December 8, 2015

Under the auspices of the National Academy of Performing Arts (NAPA), the Young Directors Theatre Festival was organized to give NAPA alumni a platform to showcase their talents. I had the good fortune of watching four out of the six plays that were presented during the festival. The variety and range of performances and selected texts was truly a testament to the exacting standards to which NAPA has adhered. The four plays are reviewed here.

Time Stands Still

Play From L-R: Hammad Sartaj as Jamie, Ishtiaq Rasool as Richard, Sonia Ashraf as Sarah and Malika Zafar as Mandy.

Written by Donald Marguiles and set in Brooklyn,  Time Stands Still is the most contemporary play of the bunch and was delivered in English which is unusual for NAPA. That said, the cast did a tremendous job in addressing the themes of journalistic truth and ethics in the play. The protagonist Sarah (Sonia Ashraf) is a strong feminist character, by turns glib and scathing in her criticism but then revealing her fragility and vulnerability in the final devastating scene. As a war photographer,  she has learned to depict atrocities without any  show of emotion. But then there is the dilemma: shouldn’t she step in and try to change the reality? This is the question posed to her by Mandy (Malika Zafar), the young girlfriend of her editor Richard (Ishtiaq Rasool). Mandy is an effective foil to Sarah, the sunshine to the older woman’s gloomier world view. Feminist themes are strong in the play. While Sarah does not want to marry Jamie (Hammad Sartaj), her boyfriend of eight years, nor does she have any desire for children, Mandy is the exact opposite. Sarah is mocking of Mandy’s choices, but one can see her error in chiding the younger woman for wanting a conventional lifestyle.  A play heavy on conversation but able to convey a New York sensibility, Time Stands Still was overall the best play from the theatre festival. Special kudos to Ashraf for her incredible work as Sarah, who slowly reveals her fractured soul in a superb display of masterful acting.

Here Lies a Noble Man

Sunil Shankar as Iago Sunil Shankar as Iago

Here Lies a Noble Man employed a unique concept that was executed extremely well. Directed by Hammad Sartaj, the play was in fact a mash-up of key scenes from Macbeth and Othello. This treatment is unheard of but the news is just out that the Spymonkey Production Company is making a supercut play of all 74 scripted deaths in Shakespeare so maybe NAPA got there first. Translated into Urdu, no easy feat when it is Shakespeare, Sartaj’s direction kept the integrity of both plays intact. His direction of Desdemona’s acceptance of her death and Lady Macbeth’s descent into madness was pure poetry. Sunil Shankar as Iago was so deliciously vile ,it was a pleasure watching him deliver his lines. Extremely minimal with just the use of lighting and props, Here Lies a Noble Man proves that Shakespeare is indeed for all ages and languages. Interestingly, Sartaj chose to seat the audience on the stage itself where they were very close to the action. Kudos to the ladies (Sonia Ashraf, Shabana Hasan and Asiya Alam), because in a play dominated by men, they held their own. Special mention must be made for Meesam Naqvi as Macbeth and his animalistic energy in playing the part of the Thane of Cawdor.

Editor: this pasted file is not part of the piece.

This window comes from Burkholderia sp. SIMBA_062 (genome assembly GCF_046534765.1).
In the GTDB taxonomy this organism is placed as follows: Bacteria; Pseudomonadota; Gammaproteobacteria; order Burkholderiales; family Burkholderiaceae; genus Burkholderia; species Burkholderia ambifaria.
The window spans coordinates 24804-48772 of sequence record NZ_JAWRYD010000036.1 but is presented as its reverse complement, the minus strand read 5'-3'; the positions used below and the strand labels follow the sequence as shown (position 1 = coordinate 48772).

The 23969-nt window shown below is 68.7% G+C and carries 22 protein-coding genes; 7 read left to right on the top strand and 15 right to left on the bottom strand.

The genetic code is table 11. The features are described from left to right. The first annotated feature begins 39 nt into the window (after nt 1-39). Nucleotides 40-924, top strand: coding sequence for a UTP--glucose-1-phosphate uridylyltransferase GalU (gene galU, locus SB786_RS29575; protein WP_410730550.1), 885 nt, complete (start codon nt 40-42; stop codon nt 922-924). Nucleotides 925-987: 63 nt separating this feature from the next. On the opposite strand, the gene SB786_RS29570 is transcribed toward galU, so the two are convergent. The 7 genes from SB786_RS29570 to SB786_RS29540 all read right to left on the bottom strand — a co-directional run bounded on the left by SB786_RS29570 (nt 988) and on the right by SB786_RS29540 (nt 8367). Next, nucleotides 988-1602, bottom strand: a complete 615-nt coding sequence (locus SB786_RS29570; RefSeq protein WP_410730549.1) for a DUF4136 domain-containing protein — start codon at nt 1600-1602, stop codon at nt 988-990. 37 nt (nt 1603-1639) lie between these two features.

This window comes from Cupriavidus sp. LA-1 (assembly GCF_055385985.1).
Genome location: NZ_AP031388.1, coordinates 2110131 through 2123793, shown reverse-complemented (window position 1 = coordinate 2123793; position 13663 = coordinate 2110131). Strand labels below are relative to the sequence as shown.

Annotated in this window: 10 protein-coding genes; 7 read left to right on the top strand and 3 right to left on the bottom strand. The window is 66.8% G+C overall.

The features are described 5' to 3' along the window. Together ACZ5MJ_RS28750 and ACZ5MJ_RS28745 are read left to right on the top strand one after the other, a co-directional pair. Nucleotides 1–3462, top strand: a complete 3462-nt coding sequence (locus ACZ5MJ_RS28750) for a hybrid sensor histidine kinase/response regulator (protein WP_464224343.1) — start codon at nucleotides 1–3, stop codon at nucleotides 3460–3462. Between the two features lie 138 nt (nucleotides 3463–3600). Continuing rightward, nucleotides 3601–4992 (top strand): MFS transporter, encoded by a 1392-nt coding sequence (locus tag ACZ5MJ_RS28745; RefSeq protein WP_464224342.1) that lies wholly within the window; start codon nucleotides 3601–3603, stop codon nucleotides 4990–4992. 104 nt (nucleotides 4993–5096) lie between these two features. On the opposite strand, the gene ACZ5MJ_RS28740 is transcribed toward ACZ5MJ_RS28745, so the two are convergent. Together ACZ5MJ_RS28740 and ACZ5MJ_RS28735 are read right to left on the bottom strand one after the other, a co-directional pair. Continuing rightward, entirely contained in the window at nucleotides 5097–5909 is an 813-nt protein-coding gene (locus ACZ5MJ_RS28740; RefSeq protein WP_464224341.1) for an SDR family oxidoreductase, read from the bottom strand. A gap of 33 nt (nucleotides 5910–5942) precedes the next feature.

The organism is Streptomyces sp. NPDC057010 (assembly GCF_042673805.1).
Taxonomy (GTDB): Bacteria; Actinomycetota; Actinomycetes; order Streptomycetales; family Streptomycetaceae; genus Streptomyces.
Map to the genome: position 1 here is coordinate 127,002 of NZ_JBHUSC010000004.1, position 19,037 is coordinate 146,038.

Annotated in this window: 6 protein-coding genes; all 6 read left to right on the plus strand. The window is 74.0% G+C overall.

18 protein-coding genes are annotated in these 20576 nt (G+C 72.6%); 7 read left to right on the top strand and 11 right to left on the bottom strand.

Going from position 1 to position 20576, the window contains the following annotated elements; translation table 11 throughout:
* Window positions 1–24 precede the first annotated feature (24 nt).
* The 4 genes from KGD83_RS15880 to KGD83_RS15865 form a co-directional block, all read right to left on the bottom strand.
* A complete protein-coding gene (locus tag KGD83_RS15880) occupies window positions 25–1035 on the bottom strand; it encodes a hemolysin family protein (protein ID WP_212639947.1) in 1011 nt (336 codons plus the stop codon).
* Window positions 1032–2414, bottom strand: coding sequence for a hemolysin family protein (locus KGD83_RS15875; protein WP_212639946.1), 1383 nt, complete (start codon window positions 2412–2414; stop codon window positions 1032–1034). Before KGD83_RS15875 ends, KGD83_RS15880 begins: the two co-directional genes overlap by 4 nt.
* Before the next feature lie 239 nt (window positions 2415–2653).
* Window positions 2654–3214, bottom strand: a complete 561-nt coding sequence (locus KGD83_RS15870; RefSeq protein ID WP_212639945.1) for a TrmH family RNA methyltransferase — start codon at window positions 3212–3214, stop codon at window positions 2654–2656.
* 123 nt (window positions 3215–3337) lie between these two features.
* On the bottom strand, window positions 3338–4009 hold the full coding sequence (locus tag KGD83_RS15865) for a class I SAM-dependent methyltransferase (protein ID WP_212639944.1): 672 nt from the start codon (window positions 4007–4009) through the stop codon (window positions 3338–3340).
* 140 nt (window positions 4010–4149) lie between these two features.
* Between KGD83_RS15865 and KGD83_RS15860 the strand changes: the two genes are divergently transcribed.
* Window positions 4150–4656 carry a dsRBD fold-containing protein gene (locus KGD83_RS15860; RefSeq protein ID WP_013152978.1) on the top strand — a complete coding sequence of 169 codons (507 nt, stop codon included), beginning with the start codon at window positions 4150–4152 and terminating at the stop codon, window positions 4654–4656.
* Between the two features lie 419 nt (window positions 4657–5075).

Hatim Tai

Hammad Sartaj as the Prince of Egypt, Jinn and Thief Hammad Sartaj as the Prince of Egypt, Jinn and Thief

I will be honest. I knew nothing about Hatim Tai going into the play and had to Google it. That said, director Farhan Alam’s approach in creating a folksy, magical atmosphere achieved the desired effect of launching the playgoer on a magical journey. His use of rubber balls that had little lights in them was especially effective in creating an effect of spells through the smoke machine. Hatim Tai is the story of a Yemeni prince who has to go on a journey to find the answers to seven questions. Kashif Hussain as Hatim Tai was pleasant and lovable while Hammad Sartaj was terrifying as the belligerent Prince of Egypt, Jinn and the Thief. However, I think this was the weakest play in the series because these folk tales, with their outdated jokes and crass humor involving transgenders and women, do not translate well in the 21st century.


Kashif Hussain as Oswald and Muzaina Malik as Mrs. Alving Kashif Hussain as Oswald and Muzaina Malik as Mrs. Alving

Once again I had no idea what Ghosts was about except that it is a play by Henrik Ibsen. Mrs. Alving (Muzaina Malik) is trying to forget how her negligent husband did wrong by her. Her only joy is her son, Oswald (Kashif Hussain). but trouble is afoot when he finds himself falling for Ms. Engstrad, the illegitimate daughter of his father whom Mrs. Alving has taken in. Hussain’s decision to turn this play into a dance movement was perhaps the most artistic choice seen in the festival. His dancers created doors, balconies and hallways all through their own bodies. This minimalistic approach was sparse and stark and created the required feeling of doom that was about to befall the mother and son. The lighting and shadow work was excellent and bodies moved in one fluid movement.

Overall, The Young Directors’ Theatre Festival had something for everyone and was an excellent step in showcasing NAPA students’ exceptional talents.